Drylands presently cover 40-47% of the Earth's land surface and are home to > 1 billion people. Several cluster research projects address landscape dynamics in arid lands. Work includes sand transport, dune mobilization, rock breakdown, past environmental changes, natural hazards, climate impact and the intersection of human and natural systems. Current fieldwork is in Southern and Western Africa, the Middle East and Iran, China / Mongolia and the southwestern US.

Recent Projects

Richard Bailey: Development of Luminescence Dating techniques and their application to research topics in Quaternary science, including climate/environmental change, geomorphology and human evolution/dispersion. Recent work focused on the dating of palaeo-shoreline deposits and other geomorphic features, in Southern Africa, the chronology of Chinese loess deposits and development of long time-range dating methods and the dating of fossil human remains using incorporated sand.

Sallie Burrough: Palaeo-environmental reconstruction, landscape dynamics in dryland systems, Palaeolithic archaeology and human dispersal in Africa. Projects research Megafloods and Megadroughts of the upper Zambezi Valley, Zambia; Palaeolithic mega-lakes and early human occupation of the Kalahari and Landscape dynamics in the Kalahari.

Troy Sternberg: Natural hazard interaction with environment and society in the Gobi Desert, Asia. Research focuses on hazard identification, social exposure and resilience and evolving climate and hazard impact (drought and extreme winter) on human systems.

Abi Stone: Groundwater recharge rates and Quaternary environmental reconstruction in Namibia, southern Africa. Abi examines rainfall in the desert sand, casting new light on Quaternary environmental change in the Namib Desert, and dating generations of dunes in the Kalahari Desert.

David Thomas: Quaternary environmental changes in drylands and the low latitudes during the last glacial cycle, aeolain systems and processes, geoarchaeology in deserts, human-environmental interactions, including land degradation in drylands. Ongoing investigations have focused on the stabilised dune fields within the Kalahari sedimentary system and the dunes of the Namib and the UAE, and on the shoreline systems of former lakes within dryland Africa. New projects include the Oxford Martin Programme of Dryland Bioenergy in collaboration with Plant Sciences and Engineering Science, and a Leverhulme Trust funded project on Holocene socio-environmental relationships in the Indus Valley.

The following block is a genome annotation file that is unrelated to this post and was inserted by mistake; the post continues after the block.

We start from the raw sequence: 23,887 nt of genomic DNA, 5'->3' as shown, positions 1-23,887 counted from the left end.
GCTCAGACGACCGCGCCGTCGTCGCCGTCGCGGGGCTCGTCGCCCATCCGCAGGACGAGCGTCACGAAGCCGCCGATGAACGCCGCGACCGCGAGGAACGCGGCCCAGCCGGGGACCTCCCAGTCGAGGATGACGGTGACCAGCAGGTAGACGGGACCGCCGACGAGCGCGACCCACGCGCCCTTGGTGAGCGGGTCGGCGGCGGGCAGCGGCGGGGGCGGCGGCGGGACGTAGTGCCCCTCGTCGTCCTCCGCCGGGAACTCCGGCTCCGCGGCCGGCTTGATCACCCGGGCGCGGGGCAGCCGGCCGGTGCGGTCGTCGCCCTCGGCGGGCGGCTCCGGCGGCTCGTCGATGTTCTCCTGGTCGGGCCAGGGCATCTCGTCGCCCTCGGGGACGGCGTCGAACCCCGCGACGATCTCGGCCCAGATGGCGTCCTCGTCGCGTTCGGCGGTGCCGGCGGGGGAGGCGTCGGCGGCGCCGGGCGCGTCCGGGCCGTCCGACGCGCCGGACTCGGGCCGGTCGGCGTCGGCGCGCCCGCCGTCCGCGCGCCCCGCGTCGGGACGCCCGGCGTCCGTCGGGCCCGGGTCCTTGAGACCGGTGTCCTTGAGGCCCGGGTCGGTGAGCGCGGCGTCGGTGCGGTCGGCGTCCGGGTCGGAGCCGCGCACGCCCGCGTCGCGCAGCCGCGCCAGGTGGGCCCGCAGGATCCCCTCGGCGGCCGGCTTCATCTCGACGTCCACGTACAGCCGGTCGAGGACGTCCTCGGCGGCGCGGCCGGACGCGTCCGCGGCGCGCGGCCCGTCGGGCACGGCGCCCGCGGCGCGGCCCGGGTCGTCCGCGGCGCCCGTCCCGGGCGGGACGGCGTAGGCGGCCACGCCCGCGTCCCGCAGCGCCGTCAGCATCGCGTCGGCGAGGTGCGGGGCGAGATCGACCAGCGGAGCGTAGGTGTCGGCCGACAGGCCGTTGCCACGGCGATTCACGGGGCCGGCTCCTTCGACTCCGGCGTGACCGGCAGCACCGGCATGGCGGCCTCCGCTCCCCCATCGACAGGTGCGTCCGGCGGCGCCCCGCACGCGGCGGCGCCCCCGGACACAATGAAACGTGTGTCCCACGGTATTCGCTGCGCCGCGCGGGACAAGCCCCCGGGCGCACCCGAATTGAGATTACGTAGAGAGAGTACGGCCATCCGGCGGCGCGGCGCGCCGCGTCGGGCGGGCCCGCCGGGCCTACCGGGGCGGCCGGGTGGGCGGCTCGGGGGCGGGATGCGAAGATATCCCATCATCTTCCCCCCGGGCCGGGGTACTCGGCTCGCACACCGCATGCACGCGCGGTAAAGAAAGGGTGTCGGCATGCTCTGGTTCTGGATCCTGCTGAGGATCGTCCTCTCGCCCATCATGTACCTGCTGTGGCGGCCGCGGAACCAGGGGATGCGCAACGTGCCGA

Heather Viles: Weathering, geomorphology and landscape evolution in extreme environments - hyper-arid, coastal, cold, and Mars. Current projects include studying the interplay of geomorphology and ecology in landscape evolution in Northern Namibia, the breakdown of basaltic rocks on Earth and Mars and fluvial and flood transport features on basalt in the Channeled Scablands of Washington State and in the Sonoran Desert of Arizona.

Giles Wiggs: Dune dynamics, dust emissions and processes of aeolian sediment transport. Recent investigations include studies of the impact of desert dust deposition on ocean nutrient status; modelling the impacts of changing vegetation cover on dune activity and wind erosion; field studies of saltation processes; utilising high resolution terrestrial laser scanner (TLS) data in analysis of sand dune dynamics; and exploring the controls on windblown dust from ephemeral rivers and dry lake beds. Major EU and NERC-funded research includes investigating sand mitigation around desert railway infrastructure (SMaRT), and examining the controls on desert sand dune genesis and growth (TOAD).